Tuesday, February 7, 2012

What he eats


I still remember the day Roman turned six months old and we introduced solid foods.  It seemed like a major event.  I carefully mashed up a banana, sat him in his high chair and with a video camera rolling behind me, offered him a spoonful.  He swiftly rejected it.  Non-event.  I tried again over the next few weeks with other mashed fruits and vegetables to no avail.

At first I felt distressed that he did not take to food immediately. Wouldn't he inherit our love of gastronomy?  I knew he would come to the table in his own time, and when he did, a few months later, it was for meat sauce.  I hesitate to call this a bolognese at the risk of offending the purists, but it's a close cousin.  I've made this meat sauce at least twice a month for the last year and a half.  It's adored by Roman and his older cousins who call it their all-time favorite pasta sauce.


I hope I'm helping Roman form a healthy relationship with food.  Learning to eat, to taste, to savor -- these are all building blocks in his repertoire of life skills.  I want him to smell the onions simmering in olive oil and get excited about what might come out of that pot.  That's what I remember most about Saturday mornings as a kid.  It's not just food.  It's an investment in the next generation of foodies.


Roman's Favorite Meat Sauce
We love this with any shape of pasta, over polenta or even on a whole wheat bun like a sloppy joe.  It freezes well, so I freeze small portions that can be defrosted overnight in the refrigerator.  Feel free to replace some of the water with red wine.  What makes this meat sauce so good is actually the vegetables.  The finely chopped carrot, celery, onion and garlic provide a wonderful backdrop of flavor.  I have tried it with every meat combination possible: beef, pork, and veal, beef alone, even turkey (although that was not my favorite).  You can also add some diced pancetta or bacon before you brown the ground meat. Top with freshly grated parmesan cheese if you like.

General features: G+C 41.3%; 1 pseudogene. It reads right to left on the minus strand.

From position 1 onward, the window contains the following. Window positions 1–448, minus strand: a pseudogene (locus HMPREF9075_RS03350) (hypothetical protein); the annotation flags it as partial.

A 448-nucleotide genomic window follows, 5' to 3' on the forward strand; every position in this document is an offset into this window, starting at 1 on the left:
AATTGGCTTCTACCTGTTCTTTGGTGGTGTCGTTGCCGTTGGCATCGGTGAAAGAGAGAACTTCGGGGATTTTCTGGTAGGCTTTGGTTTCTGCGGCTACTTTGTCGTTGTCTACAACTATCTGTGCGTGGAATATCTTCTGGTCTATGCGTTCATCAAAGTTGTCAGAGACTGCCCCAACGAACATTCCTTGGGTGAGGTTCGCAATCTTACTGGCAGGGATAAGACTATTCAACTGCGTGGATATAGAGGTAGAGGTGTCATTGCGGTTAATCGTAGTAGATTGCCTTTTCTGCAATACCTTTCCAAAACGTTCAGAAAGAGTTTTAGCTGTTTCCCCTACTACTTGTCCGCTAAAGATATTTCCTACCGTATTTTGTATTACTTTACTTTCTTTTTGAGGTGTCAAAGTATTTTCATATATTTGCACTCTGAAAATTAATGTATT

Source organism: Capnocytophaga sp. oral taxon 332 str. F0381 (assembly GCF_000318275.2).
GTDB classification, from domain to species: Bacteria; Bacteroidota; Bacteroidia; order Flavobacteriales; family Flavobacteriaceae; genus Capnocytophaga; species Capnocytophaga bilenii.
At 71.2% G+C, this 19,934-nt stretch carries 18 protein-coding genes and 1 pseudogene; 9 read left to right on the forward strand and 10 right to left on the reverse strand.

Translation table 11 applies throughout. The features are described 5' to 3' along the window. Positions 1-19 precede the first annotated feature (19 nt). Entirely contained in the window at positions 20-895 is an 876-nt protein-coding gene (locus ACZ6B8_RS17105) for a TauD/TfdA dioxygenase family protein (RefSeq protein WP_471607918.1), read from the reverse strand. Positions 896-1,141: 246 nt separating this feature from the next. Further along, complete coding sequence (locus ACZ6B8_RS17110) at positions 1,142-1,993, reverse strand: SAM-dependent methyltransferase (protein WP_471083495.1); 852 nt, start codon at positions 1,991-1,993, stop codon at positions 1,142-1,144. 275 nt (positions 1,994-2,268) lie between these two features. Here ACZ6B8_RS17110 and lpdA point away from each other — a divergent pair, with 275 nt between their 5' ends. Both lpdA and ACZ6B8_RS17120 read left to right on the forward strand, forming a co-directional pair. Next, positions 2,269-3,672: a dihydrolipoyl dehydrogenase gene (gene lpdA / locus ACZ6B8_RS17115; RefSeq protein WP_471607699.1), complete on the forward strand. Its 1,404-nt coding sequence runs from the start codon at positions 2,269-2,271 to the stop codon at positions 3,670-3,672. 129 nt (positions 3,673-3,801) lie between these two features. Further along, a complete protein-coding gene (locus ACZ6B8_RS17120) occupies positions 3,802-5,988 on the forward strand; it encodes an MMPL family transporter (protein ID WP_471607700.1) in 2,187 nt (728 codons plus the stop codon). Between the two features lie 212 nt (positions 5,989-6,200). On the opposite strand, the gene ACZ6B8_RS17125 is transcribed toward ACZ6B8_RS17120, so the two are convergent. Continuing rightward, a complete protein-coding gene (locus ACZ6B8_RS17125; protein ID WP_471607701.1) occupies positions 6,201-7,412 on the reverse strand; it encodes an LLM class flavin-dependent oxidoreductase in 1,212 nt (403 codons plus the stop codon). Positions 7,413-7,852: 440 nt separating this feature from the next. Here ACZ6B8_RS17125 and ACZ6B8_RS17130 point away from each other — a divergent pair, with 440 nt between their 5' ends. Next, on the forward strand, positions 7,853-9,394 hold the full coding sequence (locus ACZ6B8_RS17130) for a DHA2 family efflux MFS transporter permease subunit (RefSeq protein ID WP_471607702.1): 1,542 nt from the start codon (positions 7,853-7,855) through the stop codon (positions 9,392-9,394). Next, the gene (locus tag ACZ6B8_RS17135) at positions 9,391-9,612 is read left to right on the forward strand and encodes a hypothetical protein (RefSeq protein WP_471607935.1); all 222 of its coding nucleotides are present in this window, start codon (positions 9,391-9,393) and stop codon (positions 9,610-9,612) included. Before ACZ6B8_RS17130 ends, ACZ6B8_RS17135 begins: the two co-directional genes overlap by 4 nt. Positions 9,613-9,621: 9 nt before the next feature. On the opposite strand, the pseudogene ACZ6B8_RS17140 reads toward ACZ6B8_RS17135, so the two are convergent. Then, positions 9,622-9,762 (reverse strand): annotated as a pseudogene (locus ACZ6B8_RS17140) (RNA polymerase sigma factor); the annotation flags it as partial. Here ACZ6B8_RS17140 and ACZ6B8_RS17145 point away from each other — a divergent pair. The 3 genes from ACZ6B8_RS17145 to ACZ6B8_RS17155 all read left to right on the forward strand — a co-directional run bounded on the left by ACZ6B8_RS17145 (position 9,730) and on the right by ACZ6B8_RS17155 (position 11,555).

1 onion
2 carrots
2 stalks of celery
2 cloves of garlic
1 1/2 pounds (700 grams) ground meat (if you wish, use a combination of beef, pork and veal.)
1 28 ounce (800 grams) can of stewed, pureed tomatoes
2 cups water (500 ml)
salt to taste

Begin by cutting the vegetables into chunks and chopping them into very fine pieces in a food processor.  In a large pot or dutch oven, heat some olive oil (you don't need a lot). Sauté the chopped vegetables with a little salt for about five minutes.  Push all the vegetables to one side of the pot and add your ground beef.  Break it up with a wooden spoon as it browns.  Add the tomatoes, then refill the can with water and add this to the pot.  Now gently simmer the sauce for 1 1/2 to 2 hours until most of the liquid is absorbed.


  1. Ah...beautiful simplicity, Nicole. And I see Roman thinks so, too.

  2. Apparently I only ate tomatoes and talegio for the longest time and I still turned out quite an eater and a bit of a foodie.... And I'm thinking that great meat sauce indicates Roman has quite good taste!!

  3. "Learning to eat, to taste, to savor--" I think Roman is well on his way.

  4. You are doing a great job instilling those values--just look at that darling picture of Roman with his spoon of pasta. Good for you. Sadly, I was the opposite as a child---it wasn't until my late teens that I had my own wake-up to the art and delight of good food.

  5. this is a wonderful sauce and I am so happy for your son that he gets pampered by his mom like this! I used to ask my son where he wanted to eat and his answer was always "mom's kitchen"

  6. So he's clearly a meat-lover. Lucky this sauce has all sorts of vegetables hidden in it. ;)

  7. There is nothing I love more than a ragù. So versatile, so great to freeze. And a crowd pleaser. When someone is as passionate about food as you are, not just the flavors but all the connected emotions, their children are bound to pick up some of these feelings. If anything, the sense of family, hearth, home...


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